void * in ANSC

Discussion in 'C Programming' started by Mark Jiao, Feb 3, 2008.

  1. Mark Jiao

    Mark Jiao Guest

    void printhex(const void *data,size_t len)
    {
    unsigned char * tmp = data;
    while(tmp < &data[len]) //just warning , ??
    printf("%.2X ",*tmp++);
    printf("\n");
    }
     
    Mark Jiao, Feb 3, 2008
    #1
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  2. Mark Jiao

    Guest

    On Feb 3, 5:13 am, "Mark Jiao" <> wrote:
    > void printhex(const void *data,size_t len)
    > {
    > unsigned char * tmp = data;
    > while(tmp < &data[len]) //just warning , ??

    You are performing arithmetic operations with a void * pointer which
    is not allowed.
    &data[len] means &*(data + len)
    Try this
    --
    while(tmp < (char *)data + len)
     
    , Feb 3, 2008
    #2
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  3. Mark Jiao

    frog Guest

    On 2ÔÂ3ÈÕ, ÉÏÎç11ʱ13·Ö, "Mark Jiao" <> wrote:
    > void printhex(const void *data,size_t len)
    > {
    > unsigned char * tmp = data;
    > while(tmp < &data[len]) //just warning , ??
    > printf("%.2X ",*tmp++);
    > printf("\n");
    >
    >
    >
    > }- Òþ²Ø±»ÒýÓÃÎÄ×Ö -
    >
    > - ÏÔʾÒýÓõÄÎÄ×Ö -


    ??
     
    frog, Feb 3, 2008
    #3
  4. Mark Jiao

    Mark Jiao Guest

    ÔÚ Sun, 03 Feb 2008 11:22:09 +0800£¬<> дµÀ:

    > On Feb 3, 5:13 am, "Mark Jiao" <> wrote:
    >> void printhex(const void *data,size_t len)
    >> {
    >> unsigned char * tmp = data;
    >> while(tmp < &data[len]) //just warning , ??

    > You are performing arithmetic operations with a void * pointer which
    > is not allowed.
    > &data[len] means &*(data + len)

    Sorry!
    I am very poor English!
    How many the memery address would be add?? 1? or No Standards ??

    Thanks!
    > Try this
    > --
    > while(tmp < (char *)data + len)




    --
     
    Mark Jiao, Feb 3, 2008
    #4
  5. "Mark Jiao" <> writes:
    > void printhex(const void *data,size_t len)
    > {
    > unsigned char * tmp = data;
    > while(tmp < &data[len]) //just warning , ??
    > printf("%.2X ",*tmp++);
    > printf("\n");
    > }


    I think what you're asking is why the compiler prints just a warning
    rather than an error message.

    Attempting to dereference a void*, as you've done here, is a
    constraint violation. The compiler is required to issue some sort of
    diagnostic message, but it doesn't have to be a fatal error (the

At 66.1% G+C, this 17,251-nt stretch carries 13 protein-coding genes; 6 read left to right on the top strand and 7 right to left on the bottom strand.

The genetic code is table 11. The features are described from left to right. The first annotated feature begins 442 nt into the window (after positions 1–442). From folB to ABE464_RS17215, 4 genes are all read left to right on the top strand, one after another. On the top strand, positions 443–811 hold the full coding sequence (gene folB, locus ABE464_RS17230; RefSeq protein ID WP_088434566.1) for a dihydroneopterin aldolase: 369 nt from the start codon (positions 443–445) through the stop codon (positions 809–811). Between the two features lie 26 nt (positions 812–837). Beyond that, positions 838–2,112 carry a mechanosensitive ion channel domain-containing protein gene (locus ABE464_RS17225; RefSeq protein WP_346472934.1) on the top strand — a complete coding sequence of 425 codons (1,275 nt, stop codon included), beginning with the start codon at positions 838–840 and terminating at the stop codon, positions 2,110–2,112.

standard doesn't distinguish between warnings and other diagnostics).

    As it happens, at least one major compiler allows, as an extension,
    certain operations on void* that are not supported by the language.
    If you're using gcc, that explains it.

    Most warnings should be treated as errors anyway.

    --
    Keith Thompson (The_Other_Keith) <>
    Nokia
    "We must do something. This is something. Therefore, we must do this."
    -- Antony Jay and Jonathan Lynn, "Yes Minister"
     
    Keith Thompson, Feb 3, 2008
    #5
  6. Mark Jiao

    pete Guest

    Mark Jiao wrote:
    >
    > ÔÚ Sun, 03 Feb 2008 11:22:09 +0800£¬<> дµÀ:
    >
    > > On Feb 3, 5:13 am, "Mark Jiao" <> wrote:
    > >> void printhex(const void *data,size_t len)
    > >> {
    > >> unsigned char * tmp = data;
    > >> while(tmp < &data[len]) //just warning , ??

    > > You are performing arithmetic operations with a void * pointer which
    > > is not allowed.
    > > &data[len] means &*(data + len)

    > Sorry!
    > I am very poor English!
    > How many the memery address would be add?? 1? or No Standards ??


    No Standards for ((void *)data + 1).

    > > Try this
    > > --
    > > while(tmp < (char *)data + len)


    1 memery address would be added for ((char *)data + 1).

    --
    pete
     
    pete, Feb 3, 2008
    #6
  7. Mark Jiao

    Guest

    On Feb 3, 9:32 am, Keith Thompson <> wrote:
    > "Mark Jiao" <> writes:
    > > void printhex(const void *data,size_t len)
    > > {
    > > unsigned char * tmp = data;
    > > while(tmp < &data[len]) //just warning , ??
    > > printf("%.2X ",*tmp++);
    > > printf("\n");
    > > }

    >
    > I think what you're asking is why the compiler prints just a warning
    > rather than an error message.
    >
    > Attempting to dereference a void*, as you've done here, is a
    > constraint violation. The compiler is required to issue some sort of
    > diagnostic message, but it doesn't have to be a fatal error (the
    > standard doesn't distinguish between warnings and other diagnostics).

    I believe, since x[y] expands to (or, is equal to) *(x + y) what the
    compiler should diagnose is about arithmetic on a 'void *' pointer.
     
    , Feb 3, 2008
    #7
  8. On Sun, 03 Feb 2008 03:31:07 -0800, vippstar wrote:
    > On Feb 3, 9:32 am, Keith Thompson <> wrote:
    >> "Mark Jiao" <> writes:
    >> > void printhex(const void *data,size_t len) {
    >> > unsigned char * tmp = data;
    >> > while(tmp < &data[len]) //just warning , ??
    >> > printf("%.2X ",*tmp++);
    >> > printf("\n");